"Will you be paying cash?"
      David Schmidt. Marital status: divorced. Favorite colour: orange. Last book read: Chicken Soup For The Fisherman’s Soul. Profession: dentist. Uncircumcised.
      I was getting some serious static from inside my brain. It was like a radio between stations that all of a sudden started to intercept rugby scores from Indonesia in the middle of the evening news.
      "Credit card," smiled my customer, handing over his American Express.
      I took a good look at the name on the card.
      "David M. Schmidt."
      "Your total is $42.97. Here’s your receipt. Thank you very much Mr. Schmidt."
      He smiled and left with his groceries.
      Shoe size: 7
      Something was going wrong. I needed to sit down. I hung a sign on my register that said "Closed: Please Use Next Available Register," with a picture of a little curly-tail piggy on it. I wiped my sweating palms on the front of my apron and walked toward the break room. On the way I passed my friend Roger. Roger Lewis. Weight: 175 pounds. Skin type: oily. Sexual orientation: Hetero. Cross-dresser.
      "Hey Bobby," he said with a look of concern. "You feeling okay?"
      Favorite dessert: peach cobbler. Mother’s maiden name: Irving. Religion: Protestant.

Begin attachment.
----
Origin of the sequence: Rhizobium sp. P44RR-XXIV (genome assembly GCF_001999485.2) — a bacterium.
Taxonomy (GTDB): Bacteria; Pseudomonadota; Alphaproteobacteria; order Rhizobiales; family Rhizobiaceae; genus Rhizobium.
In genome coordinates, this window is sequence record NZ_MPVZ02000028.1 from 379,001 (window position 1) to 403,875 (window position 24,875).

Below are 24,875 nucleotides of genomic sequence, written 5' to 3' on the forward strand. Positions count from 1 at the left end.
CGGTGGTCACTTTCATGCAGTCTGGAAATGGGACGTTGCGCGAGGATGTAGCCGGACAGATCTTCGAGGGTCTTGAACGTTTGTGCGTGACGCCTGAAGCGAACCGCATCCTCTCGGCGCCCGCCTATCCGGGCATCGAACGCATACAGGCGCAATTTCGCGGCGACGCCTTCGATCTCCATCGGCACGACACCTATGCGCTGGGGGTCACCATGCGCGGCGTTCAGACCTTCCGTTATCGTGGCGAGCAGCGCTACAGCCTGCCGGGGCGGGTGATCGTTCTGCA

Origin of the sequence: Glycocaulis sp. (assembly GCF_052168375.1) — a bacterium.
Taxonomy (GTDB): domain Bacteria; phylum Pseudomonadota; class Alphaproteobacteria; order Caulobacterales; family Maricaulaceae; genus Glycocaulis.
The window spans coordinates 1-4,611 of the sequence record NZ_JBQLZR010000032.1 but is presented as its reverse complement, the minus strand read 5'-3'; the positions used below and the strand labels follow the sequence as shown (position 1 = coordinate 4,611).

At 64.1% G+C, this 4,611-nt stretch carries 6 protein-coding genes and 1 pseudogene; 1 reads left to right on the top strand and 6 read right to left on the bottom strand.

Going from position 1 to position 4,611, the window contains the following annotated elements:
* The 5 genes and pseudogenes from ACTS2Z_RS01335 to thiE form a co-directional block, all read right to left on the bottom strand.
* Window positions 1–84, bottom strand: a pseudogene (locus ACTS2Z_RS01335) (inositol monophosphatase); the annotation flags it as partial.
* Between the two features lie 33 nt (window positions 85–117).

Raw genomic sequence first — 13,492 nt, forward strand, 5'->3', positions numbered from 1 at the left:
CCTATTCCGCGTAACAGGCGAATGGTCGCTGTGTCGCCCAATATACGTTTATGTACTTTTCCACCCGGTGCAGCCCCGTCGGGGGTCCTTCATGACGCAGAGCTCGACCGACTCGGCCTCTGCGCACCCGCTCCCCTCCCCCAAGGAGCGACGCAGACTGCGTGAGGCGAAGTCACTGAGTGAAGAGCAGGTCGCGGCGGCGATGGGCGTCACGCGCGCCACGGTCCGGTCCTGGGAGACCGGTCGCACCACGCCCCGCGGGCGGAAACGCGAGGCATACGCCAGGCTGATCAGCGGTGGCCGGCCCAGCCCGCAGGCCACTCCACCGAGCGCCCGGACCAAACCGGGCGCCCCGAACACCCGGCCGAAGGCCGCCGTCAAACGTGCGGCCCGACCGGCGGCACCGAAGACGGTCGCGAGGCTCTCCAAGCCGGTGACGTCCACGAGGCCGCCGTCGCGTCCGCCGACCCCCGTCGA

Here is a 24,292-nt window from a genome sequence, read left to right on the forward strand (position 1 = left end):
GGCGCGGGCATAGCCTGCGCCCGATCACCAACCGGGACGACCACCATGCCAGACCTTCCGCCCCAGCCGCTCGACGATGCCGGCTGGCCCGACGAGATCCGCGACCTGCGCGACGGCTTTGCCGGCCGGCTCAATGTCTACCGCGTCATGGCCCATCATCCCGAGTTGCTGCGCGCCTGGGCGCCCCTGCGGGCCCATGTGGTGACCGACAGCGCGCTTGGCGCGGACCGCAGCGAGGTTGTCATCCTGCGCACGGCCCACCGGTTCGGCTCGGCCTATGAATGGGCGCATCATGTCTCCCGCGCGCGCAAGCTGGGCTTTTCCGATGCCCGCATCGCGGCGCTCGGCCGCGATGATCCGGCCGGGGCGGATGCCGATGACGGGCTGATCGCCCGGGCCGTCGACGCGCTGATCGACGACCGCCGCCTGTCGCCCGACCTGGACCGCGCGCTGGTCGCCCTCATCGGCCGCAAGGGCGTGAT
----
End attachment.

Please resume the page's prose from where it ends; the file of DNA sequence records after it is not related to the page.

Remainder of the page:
"I’m not doing so good, Roger," I muttered faintly.
      Blood Pressure: 172/86. Body temperature: 98.6
"You don’t look good."
      One pet dog: Scruffy. Last meal: Cap ‘n’ Crunch. Frequency of intercourse: 1.7 times per week.
"I’m gonna go sit down and have a coffee, Rog’," I said. "I’ll talk to you later."
      "Okay buddy."
      Number of cavities: 4
      I hurried, faster and faster toward the refuge of the break room.
      "Hello," waved Jennifer, another fellow clerk.
      Blood type: O
      "Hi," I waved back.
      Last education completed: Grade 10. Hair colour: Revlon walnut brown number 4.
I broke into a run and pushed through the break-room door. There was no one in sight. Finally, peace and quiet. I picked up a doughnut from a box on the counter and stuffed it in my mouth.
      Ingredients: sugar, white flour…
I started to choke.
      Maureen from the fish department walked in and gave me a slap on the back.
      "Ya gotta remember to chew, there, Bobby," she chuckled heartily.
      "Maureen," I said. "Correct me if this is wrong. You’re 5’3. Your mother’s name is Sylvia, you have three cats named Snowball, Buster and Ruby and you have a noticeable webbing between the first two toes of your left foot. You’ve slept with eight different men in your lifetime but only had orgasms with three."